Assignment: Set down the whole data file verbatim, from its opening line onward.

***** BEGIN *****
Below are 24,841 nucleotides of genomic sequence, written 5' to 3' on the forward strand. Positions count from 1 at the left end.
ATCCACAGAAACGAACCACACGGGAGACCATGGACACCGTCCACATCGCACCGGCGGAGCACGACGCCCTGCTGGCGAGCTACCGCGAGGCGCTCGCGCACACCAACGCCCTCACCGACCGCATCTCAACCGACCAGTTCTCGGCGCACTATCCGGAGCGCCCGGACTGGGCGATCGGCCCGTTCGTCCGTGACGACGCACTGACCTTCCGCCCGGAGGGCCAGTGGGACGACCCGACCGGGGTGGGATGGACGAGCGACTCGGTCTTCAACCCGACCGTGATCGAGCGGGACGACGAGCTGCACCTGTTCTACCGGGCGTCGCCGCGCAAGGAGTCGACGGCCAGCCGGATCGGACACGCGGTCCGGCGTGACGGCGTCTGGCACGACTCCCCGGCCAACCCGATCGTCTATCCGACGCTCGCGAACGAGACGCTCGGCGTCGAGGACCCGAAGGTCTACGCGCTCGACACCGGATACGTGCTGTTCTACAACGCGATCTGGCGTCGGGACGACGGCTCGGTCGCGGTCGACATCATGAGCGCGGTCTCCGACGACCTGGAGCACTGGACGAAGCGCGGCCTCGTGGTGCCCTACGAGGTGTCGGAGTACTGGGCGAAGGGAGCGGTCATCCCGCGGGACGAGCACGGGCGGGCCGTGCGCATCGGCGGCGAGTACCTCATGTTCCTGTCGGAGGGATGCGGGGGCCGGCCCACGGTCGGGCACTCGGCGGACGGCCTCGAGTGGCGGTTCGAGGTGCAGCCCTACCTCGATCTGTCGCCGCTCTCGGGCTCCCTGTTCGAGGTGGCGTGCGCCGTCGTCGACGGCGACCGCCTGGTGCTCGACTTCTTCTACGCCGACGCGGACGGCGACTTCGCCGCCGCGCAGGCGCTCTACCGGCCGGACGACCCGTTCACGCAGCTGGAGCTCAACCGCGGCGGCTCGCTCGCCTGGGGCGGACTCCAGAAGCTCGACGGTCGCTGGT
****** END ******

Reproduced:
Below are 24,841 nucleotides of genomic sequence, written 5' to 3' on the forward strand. Positions count from 1 at the left end.
ATCCACAGAAACGAACCACACGGGAGACCATGGACACCGTCCACATCGCACCGGCGGAGCACGACGCCCTGCTGGCGAGCTACCGCGAGGCGCTCGCGCACACCAACGCCCTCACCGACCGCATCTCAACCGACCAGTTCTCGGCGCACTATCCGGAGCGCCCGGACTGGGCGATCGGCCCGTTCGTCCGTGACGACGCACTGACCTTCCGCCCGGAGGGCCAGTGGGACGACCCGACCGGGGTGGGATGGACGAGCGACTCGGTCTTCAACCCGACCGTGATCGAGCGGGACGACGAGCTGCACCTGTTCTACCGGGCGTCGCCGCGCAAGGAGTCGACGGCCAGCCGGATCGGACACGCGGTCCGGCGTGACGGCGTCTGGCACGACTCCCCGGCCAACCCGATCGTCTATCCGACGCTCGCGAACGAGACGCTCGGCGTCGAGGACCCGAAGGTCTACGCGCTCGACACCGGATACGTGCTGTTCTACAACGCGATCTGGCGTCGGGACGACGGCTCGGTCGCGGTCGACATCATGAGCGCGGTCTCCGACGACCTGGAGCACTGGACGAAGCGCGGCCTCGTGGTGCCCTACGAGGTGTCGGAGTACTGGGCGAAGGGAGCGGTCATCCCGCGGGACGAGCACGGGCGGGCCGTGCGCATCGGCGGCGAGTACCTCATGTTCCTGTCGGAGGGATGCGGGGGCCGGCCCACGGTCGGGCACTCGGCGGACGGCCTCGAGTGGCGGTTCGAGGTGCAGCCCTACCTCGATCTGTCGCCGCTCTCGGGCTCCCTGTTCGAGGTGGCGTGCGCCGTCGTCGACGGCGACCGCCTGGTGCTCGACTTCTTCTACGCCGACGCGGACGGCGACTTCGCCGCCGCGCAGGCGCTCTACCGGCCGGACGACCCGTTCACGCAGCTGGAGCTCAACCGCGGCGGCTCGCTCGCCTGGGGCGGACTCCAGAAGCTCGACGGTCGCTGGT